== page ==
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MIT maker event showcases combat robots and devices designed to curb sexual assault


A maker festival is not just an opportunity to showcase products and homespun inventions; it’s also a chance to sharpen creativity for business leaders, said Connie Yee, MBA ’18, managing director of MITxMake, the first MIT-branded maker festival planned for April 16 at the Zesiger Sports and Fitness Center. The event will highlight project debuts, such as wearables and on-body sensors designed to help prevent sexual assault, and will also feature makerspace tours and workshops, as well as a combat robot tournament.

MIT’s culture, with its motto mens et manus, or “mind and hand,” is steeped in making, but there’s been an outgrowth in design and development from a business perspective, said Yee. Maker culture embodies engineering and technology pursuits such as 3-D printing, robotics, and electronics.

Accounting, finance, and economics are still the fundamental pillars in business, but there’s also product creation, which can be a “huge part of starting a company,” Yee said.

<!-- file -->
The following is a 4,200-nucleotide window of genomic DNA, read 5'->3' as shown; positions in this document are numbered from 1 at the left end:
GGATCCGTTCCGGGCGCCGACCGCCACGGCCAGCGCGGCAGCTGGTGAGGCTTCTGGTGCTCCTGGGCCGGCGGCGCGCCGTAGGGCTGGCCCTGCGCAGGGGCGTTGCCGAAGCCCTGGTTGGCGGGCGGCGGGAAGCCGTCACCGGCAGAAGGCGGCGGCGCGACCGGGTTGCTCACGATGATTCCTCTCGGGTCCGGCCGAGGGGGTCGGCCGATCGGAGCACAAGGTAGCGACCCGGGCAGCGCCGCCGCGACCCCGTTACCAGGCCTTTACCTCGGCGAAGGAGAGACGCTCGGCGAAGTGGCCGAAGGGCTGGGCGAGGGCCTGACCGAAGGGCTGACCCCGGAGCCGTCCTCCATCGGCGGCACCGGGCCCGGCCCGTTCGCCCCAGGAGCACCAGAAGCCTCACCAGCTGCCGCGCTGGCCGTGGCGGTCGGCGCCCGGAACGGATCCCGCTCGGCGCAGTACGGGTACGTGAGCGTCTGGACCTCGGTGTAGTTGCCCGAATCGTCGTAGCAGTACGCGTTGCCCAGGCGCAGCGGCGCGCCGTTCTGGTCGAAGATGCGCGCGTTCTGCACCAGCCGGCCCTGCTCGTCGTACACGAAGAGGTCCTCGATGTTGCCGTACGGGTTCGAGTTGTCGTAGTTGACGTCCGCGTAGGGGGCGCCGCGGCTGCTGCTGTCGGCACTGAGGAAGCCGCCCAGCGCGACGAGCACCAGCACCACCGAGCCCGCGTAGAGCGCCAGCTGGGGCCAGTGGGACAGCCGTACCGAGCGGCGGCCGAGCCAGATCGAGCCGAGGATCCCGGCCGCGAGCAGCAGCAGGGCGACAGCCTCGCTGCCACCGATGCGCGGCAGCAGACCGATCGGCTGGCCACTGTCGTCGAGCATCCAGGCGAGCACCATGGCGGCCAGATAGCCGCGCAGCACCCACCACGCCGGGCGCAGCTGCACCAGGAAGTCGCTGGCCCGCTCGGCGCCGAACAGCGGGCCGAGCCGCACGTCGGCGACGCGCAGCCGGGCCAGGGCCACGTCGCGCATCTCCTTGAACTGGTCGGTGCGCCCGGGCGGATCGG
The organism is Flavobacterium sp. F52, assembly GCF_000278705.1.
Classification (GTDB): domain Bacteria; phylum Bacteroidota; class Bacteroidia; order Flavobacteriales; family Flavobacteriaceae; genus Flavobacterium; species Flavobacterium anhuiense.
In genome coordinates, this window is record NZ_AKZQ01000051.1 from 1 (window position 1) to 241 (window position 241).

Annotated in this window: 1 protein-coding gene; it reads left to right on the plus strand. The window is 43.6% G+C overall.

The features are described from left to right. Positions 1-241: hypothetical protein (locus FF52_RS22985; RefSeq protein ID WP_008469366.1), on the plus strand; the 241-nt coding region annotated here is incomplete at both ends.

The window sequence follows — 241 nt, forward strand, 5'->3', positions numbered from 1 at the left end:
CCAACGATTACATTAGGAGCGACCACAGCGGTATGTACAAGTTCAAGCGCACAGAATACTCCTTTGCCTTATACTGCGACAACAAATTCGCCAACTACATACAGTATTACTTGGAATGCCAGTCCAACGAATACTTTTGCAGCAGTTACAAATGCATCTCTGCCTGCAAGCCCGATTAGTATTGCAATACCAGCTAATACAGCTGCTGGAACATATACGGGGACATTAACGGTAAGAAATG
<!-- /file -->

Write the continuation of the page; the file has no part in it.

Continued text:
“The type of skills you can get from building something lend [themselves] to a different way of thinking,” she said. “It’s something you don’t get from just reading textbooks.”

Builder mentality.  “You walk into a maker festival, maybe you don’t see ‘problem solving’ on a sign, but if you talk to the makers and see where they got their ideas from and how they hacked their way into a solution you can see how out of the box they have had to think in order to get to their final product or solution, and I think that’s a set of skills that’s highly applicable in any business situation,” Yee said.

Nilanjana Bhattacharyya, MBA ’17, who is the festival’s operations director said, “The idea of business education is changing. We no longer graduate thinking that we’ll be going into a leadership development program at a large corporation. Today, we are focusing on recruiting and startups and on creating companies. The spirit of entrepreneurship is so strong at Sloan, and [maker culture] very naturally intersects with that.”

If you go:

Take a tour.  See a couple of MIT’s famous community makerspaces, such as Makerworks and D-Lab.

Listen to keynote speaker Jeff Lieberman.  Lieberman, who has four degrees from MIT, was the host of Discovery Channel’s “Time Warp,” which used a high-speed camera to examine everyday objects and actions.

Check out combat robots.  The MIT Electronics Research Society will run workshops on building mini combat robots. During the day, robots will battle one another in a tournament.

Join a workshop.  Build a concrete planter or play with electronic blocks in workshops that will stress design-thinking principles. 

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